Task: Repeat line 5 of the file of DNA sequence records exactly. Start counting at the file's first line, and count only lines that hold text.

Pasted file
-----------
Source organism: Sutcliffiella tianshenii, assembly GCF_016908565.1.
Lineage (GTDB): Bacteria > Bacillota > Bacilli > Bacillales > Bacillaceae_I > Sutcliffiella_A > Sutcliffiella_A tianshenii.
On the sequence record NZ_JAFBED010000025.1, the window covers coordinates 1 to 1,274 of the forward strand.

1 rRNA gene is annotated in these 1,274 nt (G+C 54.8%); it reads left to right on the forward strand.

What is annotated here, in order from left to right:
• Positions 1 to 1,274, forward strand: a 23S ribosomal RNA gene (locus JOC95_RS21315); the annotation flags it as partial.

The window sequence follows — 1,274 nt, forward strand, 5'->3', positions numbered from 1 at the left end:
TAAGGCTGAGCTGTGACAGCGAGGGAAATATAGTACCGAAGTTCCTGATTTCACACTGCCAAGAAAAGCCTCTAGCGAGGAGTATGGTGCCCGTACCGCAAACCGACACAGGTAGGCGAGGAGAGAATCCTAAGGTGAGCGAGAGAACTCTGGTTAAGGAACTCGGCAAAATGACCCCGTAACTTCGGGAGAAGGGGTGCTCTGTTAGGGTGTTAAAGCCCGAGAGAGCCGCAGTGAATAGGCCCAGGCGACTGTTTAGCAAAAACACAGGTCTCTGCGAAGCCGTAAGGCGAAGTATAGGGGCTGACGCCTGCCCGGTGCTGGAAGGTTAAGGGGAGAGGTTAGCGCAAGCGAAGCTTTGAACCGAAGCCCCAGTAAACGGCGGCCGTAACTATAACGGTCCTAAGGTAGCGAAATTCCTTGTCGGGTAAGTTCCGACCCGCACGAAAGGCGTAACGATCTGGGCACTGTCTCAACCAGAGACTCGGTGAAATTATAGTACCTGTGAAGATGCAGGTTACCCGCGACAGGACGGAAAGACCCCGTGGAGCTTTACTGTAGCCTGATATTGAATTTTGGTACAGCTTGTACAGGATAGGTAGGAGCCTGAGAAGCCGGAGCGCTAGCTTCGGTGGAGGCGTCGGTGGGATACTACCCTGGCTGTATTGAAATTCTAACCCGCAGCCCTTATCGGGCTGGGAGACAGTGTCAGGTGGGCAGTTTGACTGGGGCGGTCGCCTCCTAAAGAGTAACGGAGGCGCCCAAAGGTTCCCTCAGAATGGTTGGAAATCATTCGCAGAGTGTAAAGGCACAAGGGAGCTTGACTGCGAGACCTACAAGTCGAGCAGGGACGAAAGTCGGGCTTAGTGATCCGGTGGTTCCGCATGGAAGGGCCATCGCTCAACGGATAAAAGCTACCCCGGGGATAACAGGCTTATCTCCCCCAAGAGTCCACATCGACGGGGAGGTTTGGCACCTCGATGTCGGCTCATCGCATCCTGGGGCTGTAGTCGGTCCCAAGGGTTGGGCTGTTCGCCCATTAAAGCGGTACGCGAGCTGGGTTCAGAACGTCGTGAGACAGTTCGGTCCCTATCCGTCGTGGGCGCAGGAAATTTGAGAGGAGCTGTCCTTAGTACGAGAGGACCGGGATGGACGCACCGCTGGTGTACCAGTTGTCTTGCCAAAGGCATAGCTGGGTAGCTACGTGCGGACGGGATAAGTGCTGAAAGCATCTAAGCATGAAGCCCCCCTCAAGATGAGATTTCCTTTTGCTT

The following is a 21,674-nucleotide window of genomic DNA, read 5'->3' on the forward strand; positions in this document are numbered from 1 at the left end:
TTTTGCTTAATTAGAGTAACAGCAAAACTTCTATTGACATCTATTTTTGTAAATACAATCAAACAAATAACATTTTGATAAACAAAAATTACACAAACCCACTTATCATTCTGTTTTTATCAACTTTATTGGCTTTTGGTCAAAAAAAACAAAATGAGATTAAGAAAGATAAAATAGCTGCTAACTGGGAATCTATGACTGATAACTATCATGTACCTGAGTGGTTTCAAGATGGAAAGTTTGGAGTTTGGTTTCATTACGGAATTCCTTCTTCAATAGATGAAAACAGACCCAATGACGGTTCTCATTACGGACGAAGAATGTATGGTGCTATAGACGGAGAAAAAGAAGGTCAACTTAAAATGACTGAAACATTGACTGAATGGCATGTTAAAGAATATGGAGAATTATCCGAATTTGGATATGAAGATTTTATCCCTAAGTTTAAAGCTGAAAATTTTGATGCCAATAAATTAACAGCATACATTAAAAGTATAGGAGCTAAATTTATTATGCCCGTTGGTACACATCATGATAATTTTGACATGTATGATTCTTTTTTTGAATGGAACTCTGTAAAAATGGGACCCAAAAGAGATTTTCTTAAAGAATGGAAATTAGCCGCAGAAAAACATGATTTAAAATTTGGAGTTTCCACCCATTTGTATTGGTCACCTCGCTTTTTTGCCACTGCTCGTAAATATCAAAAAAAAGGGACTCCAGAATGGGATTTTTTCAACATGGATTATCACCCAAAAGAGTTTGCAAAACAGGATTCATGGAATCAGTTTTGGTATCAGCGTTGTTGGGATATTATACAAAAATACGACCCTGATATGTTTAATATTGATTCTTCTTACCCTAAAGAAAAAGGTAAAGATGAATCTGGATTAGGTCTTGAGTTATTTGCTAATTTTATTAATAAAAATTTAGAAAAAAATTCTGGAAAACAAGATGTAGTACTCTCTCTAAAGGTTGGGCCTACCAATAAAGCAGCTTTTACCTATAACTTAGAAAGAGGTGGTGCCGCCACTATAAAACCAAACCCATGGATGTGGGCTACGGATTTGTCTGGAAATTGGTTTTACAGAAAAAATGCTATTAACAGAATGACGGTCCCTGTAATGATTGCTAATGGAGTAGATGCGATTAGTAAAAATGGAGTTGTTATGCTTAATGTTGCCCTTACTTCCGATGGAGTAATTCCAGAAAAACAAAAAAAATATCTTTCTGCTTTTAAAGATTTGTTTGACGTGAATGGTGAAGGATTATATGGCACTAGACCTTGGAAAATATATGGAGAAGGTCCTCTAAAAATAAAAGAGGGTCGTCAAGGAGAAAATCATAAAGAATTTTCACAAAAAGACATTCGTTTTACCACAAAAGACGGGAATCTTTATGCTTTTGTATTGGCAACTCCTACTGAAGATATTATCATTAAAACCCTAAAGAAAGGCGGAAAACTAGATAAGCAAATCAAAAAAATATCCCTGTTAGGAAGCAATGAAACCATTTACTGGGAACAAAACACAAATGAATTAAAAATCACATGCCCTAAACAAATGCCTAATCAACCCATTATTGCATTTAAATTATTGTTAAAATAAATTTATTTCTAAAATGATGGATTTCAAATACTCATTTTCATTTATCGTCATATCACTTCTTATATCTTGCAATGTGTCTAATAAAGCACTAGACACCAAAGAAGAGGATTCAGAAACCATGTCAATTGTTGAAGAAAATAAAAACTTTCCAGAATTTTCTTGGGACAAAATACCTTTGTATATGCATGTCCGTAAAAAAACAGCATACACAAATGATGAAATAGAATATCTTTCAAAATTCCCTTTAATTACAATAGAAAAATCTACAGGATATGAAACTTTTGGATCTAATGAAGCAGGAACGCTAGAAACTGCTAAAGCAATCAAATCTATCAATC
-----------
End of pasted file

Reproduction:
What is annotated here, in order from left to right: